There are many kinds of protein, and many wonder which form of protein is right for them. Soy protein is a preferential choice for many because your body can readily use it as an energy source and aids in alertness during activities which require endurance.
There is also the highly popular whey protein, which is a commonly used form of protein used in recovery shakes. Whey protein is thought to be the quickest and most efficient in enhancing the recovery process. This is because whey protein is rapidly absorbed and contains the highest percentage of amino acids. They also stimulate powerful antioxidants which contribute to a healthy immune system and even healthy liver function.
You cannot go wrong with one choice of protein, but it is also important to understand how much you require. Studies demonstrate that athletes will have a higher requirement than recreational athletes. To figure out an approximation of what your protein needs are, multiply your weight in kilograms (divide your weight in pounds by 2.2) by 1.4 to 1.7. You can vary this number based on the intensity of your workout. This will give you the amount in grams of how much protein you should consume on a daily basis.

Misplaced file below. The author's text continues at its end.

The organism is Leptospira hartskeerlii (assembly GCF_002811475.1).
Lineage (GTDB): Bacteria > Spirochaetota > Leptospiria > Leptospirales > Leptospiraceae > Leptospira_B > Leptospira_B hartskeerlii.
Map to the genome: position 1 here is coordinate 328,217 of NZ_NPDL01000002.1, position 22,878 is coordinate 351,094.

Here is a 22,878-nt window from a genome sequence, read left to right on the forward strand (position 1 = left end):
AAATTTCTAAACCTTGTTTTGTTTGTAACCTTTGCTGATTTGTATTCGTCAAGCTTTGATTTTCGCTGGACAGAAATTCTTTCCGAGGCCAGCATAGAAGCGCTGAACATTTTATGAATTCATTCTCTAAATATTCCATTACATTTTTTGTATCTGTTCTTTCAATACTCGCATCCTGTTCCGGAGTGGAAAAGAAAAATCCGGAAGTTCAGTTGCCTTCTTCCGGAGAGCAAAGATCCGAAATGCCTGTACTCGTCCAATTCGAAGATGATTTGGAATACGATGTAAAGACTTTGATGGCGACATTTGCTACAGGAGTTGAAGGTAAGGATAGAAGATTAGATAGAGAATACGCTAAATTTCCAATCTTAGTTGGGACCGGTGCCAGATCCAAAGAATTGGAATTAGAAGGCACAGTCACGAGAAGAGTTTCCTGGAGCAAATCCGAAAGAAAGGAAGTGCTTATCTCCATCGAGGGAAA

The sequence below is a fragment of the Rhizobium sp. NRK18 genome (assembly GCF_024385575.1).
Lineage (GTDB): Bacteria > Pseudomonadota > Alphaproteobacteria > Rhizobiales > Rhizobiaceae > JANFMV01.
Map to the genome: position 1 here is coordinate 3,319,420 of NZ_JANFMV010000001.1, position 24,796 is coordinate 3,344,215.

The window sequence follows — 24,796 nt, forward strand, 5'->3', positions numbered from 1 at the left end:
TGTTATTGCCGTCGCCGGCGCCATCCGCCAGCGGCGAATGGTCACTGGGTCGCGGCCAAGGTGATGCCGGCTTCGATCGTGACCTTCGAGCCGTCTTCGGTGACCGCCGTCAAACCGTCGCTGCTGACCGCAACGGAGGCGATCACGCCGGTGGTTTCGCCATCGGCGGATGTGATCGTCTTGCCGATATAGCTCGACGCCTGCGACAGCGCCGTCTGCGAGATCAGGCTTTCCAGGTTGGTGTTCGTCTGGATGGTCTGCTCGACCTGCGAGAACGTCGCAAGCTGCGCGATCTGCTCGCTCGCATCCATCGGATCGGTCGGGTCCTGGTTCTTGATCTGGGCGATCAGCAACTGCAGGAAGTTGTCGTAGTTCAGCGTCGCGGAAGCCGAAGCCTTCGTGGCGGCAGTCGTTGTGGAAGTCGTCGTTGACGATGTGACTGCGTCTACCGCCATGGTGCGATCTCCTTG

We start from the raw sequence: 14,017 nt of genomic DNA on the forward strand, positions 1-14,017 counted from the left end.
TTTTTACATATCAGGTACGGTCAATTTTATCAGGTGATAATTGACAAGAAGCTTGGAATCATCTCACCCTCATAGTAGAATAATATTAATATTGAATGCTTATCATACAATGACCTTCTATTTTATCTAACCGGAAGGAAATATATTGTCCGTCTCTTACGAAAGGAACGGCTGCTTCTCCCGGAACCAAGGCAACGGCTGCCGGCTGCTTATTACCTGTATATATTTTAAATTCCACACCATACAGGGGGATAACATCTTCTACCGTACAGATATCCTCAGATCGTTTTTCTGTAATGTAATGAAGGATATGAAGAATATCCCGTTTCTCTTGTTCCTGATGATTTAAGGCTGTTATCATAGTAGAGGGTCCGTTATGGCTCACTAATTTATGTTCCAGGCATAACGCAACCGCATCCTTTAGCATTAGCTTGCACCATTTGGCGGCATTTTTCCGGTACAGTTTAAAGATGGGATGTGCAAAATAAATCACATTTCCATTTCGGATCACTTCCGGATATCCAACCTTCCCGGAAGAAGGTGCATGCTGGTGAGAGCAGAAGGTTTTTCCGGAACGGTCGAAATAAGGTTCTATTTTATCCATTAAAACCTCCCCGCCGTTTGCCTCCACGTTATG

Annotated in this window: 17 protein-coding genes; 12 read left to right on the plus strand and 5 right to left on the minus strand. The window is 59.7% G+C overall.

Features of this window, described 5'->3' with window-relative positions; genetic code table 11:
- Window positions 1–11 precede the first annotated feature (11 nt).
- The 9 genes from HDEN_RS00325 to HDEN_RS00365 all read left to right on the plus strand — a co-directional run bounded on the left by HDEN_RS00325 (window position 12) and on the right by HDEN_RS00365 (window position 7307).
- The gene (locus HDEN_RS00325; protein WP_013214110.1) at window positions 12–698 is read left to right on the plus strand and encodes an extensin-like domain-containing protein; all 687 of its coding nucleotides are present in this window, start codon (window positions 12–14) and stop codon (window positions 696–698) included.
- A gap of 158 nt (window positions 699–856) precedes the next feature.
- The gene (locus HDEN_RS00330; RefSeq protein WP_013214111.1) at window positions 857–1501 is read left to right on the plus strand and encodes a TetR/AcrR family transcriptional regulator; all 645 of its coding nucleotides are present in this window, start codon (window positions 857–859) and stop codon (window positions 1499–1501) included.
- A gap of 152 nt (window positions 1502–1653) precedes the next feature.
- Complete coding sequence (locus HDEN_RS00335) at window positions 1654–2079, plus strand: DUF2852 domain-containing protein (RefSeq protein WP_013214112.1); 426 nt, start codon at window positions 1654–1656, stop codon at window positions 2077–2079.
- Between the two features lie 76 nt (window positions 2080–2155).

As you can see, protein helps muscle recovery in a litany of ways. It is a staple for regular gym goers, and it is required in order to give your muscles the adequate recovery and strength it needs to keep going.
Everyone's bodily needs are different, so you should evaluate your own health and your expected workout intensity to understand how much protein you require. Just ensure that you do get the protein you need, and your body will thank you later.